A Junior Library Guild Selection.

The Fisherman and the Whale
Written and illustrated by Jessica Lanan
May 14, 2019
from Simon & Schuster Books for Young Readers

A fisherman takes his son for a trip out on the water. When they encounter a whale entangled at sea, they discover a connection that transcends the bounds of species... and learn that their relationship with the sea is more complicated than they may have realized.

Finding Narnia: The Story of C.S. Lewis and his Brother
Written by Caroline McAlister, illustrated by Jessica Lanan
November 19, 2019
from Roaring Brook Press/Macmillan Kids

Jack (C.S.) Lewis and Warren Lewis weren't just brothers; they were best friends. Follow the childhood of the boy who grew up to write the Chronicles of Narnia in this picture book biography to follow Caroline McAlister's "John Ronald's Dragons" (2017.)

Cover art coming soon!

My Heart

Written and illustrated by Corinna Luyken
Jan 8, 2019 from Dial/Penguin Random House

Some days your heart is a puddle or a fence to keep the world out. But some days it is wide open to the love that surrounds you. With lyrical text and breathtaking art, My Heart, My Heart empowers all readers to listen to the guide within in this ode to love and self-acceptance.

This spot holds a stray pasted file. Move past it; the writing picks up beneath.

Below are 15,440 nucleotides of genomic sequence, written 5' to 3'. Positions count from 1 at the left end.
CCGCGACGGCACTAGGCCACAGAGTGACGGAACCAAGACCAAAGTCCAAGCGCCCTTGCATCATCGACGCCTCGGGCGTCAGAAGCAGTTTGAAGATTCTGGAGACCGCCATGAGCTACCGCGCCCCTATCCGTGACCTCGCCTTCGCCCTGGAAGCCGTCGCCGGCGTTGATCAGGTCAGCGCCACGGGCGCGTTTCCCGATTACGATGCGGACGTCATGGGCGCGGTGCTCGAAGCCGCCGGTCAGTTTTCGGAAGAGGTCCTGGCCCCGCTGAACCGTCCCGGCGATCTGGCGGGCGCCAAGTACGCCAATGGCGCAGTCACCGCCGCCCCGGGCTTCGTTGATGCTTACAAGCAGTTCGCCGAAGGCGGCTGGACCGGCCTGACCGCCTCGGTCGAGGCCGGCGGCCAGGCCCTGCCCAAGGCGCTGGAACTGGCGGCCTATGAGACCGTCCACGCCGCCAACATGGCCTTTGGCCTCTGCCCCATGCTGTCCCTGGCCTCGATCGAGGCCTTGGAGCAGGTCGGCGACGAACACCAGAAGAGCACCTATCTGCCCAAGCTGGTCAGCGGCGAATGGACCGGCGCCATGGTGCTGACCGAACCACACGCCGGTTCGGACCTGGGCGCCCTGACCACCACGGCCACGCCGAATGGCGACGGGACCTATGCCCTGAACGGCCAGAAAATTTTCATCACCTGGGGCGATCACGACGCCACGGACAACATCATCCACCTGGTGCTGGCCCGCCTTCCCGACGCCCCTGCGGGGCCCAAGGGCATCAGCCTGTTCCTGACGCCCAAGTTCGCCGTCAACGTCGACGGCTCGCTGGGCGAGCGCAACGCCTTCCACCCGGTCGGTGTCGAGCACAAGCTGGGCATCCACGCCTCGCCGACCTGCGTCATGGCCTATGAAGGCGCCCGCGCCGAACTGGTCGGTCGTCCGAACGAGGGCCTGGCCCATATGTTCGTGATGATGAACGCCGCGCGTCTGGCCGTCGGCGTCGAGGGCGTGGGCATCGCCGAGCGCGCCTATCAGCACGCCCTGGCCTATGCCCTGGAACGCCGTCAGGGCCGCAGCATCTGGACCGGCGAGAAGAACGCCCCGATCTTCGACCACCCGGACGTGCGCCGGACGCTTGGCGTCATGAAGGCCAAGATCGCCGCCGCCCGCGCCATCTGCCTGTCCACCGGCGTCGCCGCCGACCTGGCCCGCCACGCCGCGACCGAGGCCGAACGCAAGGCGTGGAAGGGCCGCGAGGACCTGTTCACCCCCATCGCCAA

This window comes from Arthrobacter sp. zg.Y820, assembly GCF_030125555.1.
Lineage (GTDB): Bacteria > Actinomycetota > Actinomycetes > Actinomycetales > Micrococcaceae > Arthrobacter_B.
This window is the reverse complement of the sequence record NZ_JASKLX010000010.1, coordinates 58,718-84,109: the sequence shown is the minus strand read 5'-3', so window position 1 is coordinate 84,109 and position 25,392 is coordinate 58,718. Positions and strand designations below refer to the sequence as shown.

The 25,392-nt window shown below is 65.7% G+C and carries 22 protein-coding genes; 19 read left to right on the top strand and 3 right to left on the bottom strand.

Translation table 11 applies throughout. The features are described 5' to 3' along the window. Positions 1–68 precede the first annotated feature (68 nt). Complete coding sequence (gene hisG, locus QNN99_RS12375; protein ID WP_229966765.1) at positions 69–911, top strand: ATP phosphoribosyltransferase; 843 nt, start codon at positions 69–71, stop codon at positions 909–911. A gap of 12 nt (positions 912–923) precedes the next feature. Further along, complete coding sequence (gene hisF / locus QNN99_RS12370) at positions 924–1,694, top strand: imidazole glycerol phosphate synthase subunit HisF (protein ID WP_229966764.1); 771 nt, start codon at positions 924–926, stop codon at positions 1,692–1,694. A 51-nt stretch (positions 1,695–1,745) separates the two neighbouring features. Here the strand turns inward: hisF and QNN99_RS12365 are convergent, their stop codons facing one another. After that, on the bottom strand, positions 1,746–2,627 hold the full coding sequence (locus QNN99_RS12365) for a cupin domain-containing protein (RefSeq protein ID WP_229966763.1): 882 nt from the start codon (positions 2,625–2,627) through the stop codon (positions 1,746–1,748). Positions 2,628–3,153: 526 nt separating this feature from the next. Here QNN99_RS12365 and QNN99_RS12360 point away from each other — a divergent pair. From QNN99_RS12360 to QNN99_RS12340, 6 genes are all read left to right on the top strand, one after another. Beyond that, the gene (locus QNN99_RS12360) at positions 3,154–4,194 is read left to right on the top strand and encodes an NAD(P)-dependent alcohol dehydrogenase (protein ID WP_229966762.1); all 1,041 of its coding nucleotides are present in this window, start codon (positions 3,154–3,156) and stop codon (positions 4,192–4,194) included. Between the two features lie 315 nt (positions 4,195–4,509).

Weird Little Robots
Written by Carolyn Crimi, illustrated by Corinna Luyken
Fall 2019 from Candlewick Press

In a new town with only the robots she creates for company, it only takes a little bit of magic to change everything for nine-year-old Penny Rose.

Cover art coming soon!

Written by Hayley Barrett, illustrated by Juana Martinez-Neal
April 2, 2019 from Candlewick Press

Inside the cozy house, a baby has arrived! The world is eager to meet the newcomer, but there will be time enough for that later. Right now, the family is on its babymoon: cocooning, connecting, learning, and muddling through each new concern. While the term “babymoon” is often used to refer to a parents’ getaway before the birth of a child, it was originally coined by midwives to describe days like these: at home with a newborn, with the world held at bay and the wonder of a new family constellation unfolding. Paired with warm and winsome illustrations by Juana Martinez-Neal, Hayley Barrett’s lyrical ode to these tender first days will resonate with new families everywhere.

Fry Bread
Written byKevin Noble Maillard, illustrated by Juana Martinez-Neal
October 22, 2019 from Roaring Brook Press/Macmillan Kids

Description and cover art coming soon!

I'm Worried
Written by Michael Ian Black, illustrated by Debbie Ohi
June 4, 2019 from Simon & Schuster Books for Young Readers

Potato is worried. About everything.

Because anything might happen.

When he tells his friends, he expects them to comfort him by saying that everything will be okay. Except they don’t. Because it might not be, and that’s okay too. Still, there’s one thing they can promise for sure: no matter what happens…they will always be by his side.

I Am a Thief
Written by Abigail Rayner, illustrated by Molly Ruttan
Fall 2019 from NorthSouth Books

Description and cover art coming soon!

Are Your Stars like My Stars?
Written by Leslie Helakoski, illustrated by Heidi Woodward Sheffield
Fall 2019 from Sterling